What is the duty to mitigate?

August 31, 2009

A person who has been injured in some way by another person has a duty to minimize the amount of damages incurred. The injured party must take reasonable steps to limit any additional losses and/or the aggravation of the injury. This is known as the duty to mitigate.

As a person injured due to someone else’s negligence, you are legally entitled to financial compensation for your injuries and losses. However, you also have a legal responsibility to ensure that your injuries do not worsen if you have the ability to exercise reasonable care and diligence to prevent your damages from increasing.

For example, let’s say that Jane Smith was involved in a car accident caused by the other driver’s negligent behavior. Jane’s leg is broken in the accident. Her duty to mitigate would require that she take reasonable steps to prevent the injury to her leg from worsening. For example, she would be required to seek medical attention to have the broken leg treated. If left untreated, a broken leg could worsen to the point that surgery may be required, which is something that could have been avoided.

If you fail to mitigate your losses, the court can reduce the amount of damages you are awarded by a percentage that represents the extent of the injury that could have been avoided through reasonable care.

For instance, suppose that Jane’s doctor prescribed a rehabilitation program that would ensure that she was able to resume normal activities once her leg was fully healed. If Jane failed to undergo the rehabilitation, and she will walk with a limp as a result, the amount of damages she would have been awarded will be reduced by the percentage of harm that the rehabilitation could have prevented.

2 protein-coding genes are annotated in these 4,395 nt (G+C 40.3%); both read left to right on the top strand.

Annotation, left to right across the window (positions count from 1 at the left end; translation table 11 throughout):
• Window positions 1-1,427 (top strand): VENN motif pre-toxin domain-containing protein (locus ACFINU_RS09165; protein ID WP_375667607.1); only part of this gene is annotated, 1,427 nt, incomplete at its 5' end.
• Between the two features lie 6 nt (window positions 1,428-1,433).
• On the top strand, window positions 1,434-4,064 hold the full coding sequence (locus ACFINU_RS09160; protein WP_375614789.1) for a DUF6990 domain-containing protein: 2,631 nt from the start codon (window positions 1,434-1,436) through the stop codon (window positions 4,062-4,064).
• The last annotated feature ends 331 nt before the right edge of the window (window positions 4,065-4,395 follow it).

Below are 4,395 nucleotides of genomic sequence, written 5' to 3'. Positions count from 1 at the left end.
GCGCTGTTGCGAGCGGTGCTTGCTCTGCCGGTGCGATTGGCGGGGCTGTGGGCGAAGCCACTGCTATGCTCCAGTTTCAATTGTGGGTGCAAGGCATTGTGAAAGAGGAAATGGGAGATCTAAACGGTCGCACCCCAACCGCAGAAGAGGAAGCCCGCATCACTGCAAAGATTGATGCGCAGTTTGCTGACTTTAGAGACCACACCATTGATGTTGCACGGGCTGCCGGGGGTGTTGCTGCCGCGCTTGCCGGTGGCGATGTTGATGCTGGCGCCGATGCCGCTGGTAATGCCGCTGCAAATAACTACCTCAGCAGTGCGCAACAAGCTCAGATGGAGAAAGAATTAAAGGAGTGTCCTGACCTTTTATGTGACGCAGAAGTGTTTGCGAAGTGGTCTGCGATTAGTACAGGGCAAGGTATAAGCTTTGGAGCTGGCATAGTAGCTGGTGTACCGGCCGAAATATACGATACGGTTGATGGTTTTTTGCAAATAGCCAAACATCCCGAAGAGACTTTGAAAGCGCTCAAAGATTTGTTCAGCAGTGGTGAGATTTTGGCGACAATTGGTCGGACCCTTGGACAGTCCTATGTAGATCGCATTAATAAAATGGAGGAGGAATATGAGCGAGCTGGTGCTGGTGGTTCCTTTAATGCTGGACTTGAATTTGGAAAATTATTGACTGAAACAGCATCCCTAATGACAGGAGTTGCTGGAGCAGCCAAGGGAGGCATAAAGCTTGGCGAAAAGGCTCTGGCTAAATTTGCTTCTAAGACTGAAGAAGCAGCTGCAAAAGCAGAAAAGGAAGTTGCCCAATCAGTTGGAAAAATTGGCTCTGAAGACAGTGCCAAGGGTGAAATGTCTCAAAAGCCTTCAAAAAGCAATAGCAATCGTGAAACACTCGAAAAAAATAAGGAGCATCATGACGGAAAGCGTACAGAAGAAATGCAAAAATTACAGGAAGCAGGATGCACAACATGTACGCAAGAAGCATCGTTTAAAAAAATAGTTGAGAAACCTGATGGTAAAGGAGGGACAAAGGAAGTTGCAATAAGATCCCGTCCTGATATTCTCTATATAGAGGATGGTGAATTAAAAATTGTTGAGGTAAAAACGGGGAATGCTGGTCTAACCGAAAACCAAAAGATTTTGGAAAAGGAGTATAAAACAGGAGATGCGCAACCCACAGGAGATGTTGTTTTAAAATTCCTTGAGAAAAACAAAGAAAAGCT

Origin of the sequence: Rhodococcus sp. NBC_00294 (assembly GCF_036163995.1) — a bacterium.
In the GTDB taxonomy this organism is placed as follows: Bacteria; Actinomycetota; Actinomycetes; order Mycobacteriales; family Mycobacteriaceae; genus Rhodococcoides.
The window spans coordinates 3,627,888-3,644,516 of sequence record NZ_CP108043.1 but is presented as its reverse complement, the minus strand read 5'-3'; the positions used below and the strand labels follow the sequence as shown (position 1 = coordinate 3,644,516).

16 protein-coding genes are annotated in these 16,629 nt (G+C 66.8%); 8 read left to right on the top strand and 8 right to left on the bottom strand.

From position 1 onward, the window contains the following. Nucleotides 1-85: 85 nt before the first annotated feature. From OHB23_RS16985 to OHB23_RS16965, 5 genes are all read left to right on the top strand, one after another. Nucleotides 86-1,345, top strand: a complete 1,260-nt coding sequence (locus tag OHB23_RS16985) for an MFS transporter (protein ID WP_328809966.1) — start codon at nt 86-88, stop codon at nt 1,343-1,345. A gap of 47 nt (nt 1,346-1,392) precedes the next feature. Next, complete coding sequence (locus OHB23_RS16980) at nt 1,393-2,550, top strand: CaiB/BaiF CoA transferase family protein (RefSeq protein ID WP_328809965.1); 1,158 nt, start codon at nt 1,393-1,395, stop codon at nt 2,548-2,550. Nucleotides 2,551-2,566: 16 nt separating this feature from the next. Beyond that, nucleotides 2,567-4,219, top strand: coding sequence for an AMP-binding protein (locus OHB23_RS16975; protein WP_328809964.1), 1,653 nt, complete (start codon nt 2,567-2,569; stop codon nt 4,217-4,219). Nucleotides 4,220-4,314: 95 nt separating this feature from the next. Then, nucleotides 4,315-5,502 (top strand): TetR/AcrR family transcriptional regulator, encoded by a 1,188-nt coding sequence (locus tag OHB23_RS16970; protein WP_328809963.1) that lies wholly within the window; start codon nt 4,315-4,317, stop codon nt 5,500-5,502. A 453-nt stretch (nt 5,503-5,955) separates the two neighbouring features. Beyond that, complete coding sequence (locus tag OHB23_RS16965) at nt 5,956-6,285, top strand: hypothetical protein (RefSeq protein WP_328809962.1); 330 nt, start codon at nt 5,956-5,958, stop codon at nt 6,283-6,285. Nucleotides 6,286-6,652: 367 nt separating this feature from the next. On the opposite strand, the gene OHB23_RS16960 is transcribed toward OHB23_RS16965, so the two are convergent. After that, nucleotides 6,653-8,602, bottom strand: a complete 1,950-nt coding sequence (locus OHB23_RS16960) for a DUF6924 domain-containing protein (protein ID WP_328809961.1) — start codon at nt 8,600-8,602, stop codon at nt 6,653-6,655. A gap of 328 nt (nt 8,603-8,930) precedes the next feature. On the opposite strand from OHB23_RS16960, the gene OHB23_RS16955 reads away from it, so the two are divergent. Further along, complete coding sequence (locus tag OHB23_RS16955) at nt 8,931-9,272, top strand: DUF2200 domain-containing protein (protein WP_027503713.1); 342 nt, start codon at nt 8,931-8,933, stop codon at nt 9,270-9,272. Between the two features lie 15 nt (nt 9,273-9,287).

For example, if the rehabilitation would have prevented 25% of the effects of her broken leg, her award will be reduced by 25% –her award of $10,000, for instance, will be reduced by $2500.

You do not have to take every available step to mitigate your damages, however. The law only requires that you prevent further damages that could have been “reasonably avoided.” This is generally defined as the steps a reasonable person would take under the same circumstances. In other words, you must exercise “ordinary care” in attending to your injuries.

For example, in Jane’s case, her duty to mitigate would not require that she fly to Switzerland to be treated by the world’s top broken leg expert.

Also note that it is the defendant’s responsibility to prove that the plaintiff failed to mitigate their damages. In Jane’s case, for example, the defendant would have to prove that seeking immediate medical attention for her broken leg would have prevented the need for surgery, and therefore, the defendant should not have to be responsible for the costs of the surgery.

If you believe you may have a Texas personal injury lawsuit, contact >Fears Nachawati today. We will provide you with free legal advice about your potential case, including the steps you should take to preserve your claim. Simply email us at info@fnlawfirm.com or call us on our toll-free hotline at 1.866.705.7584.

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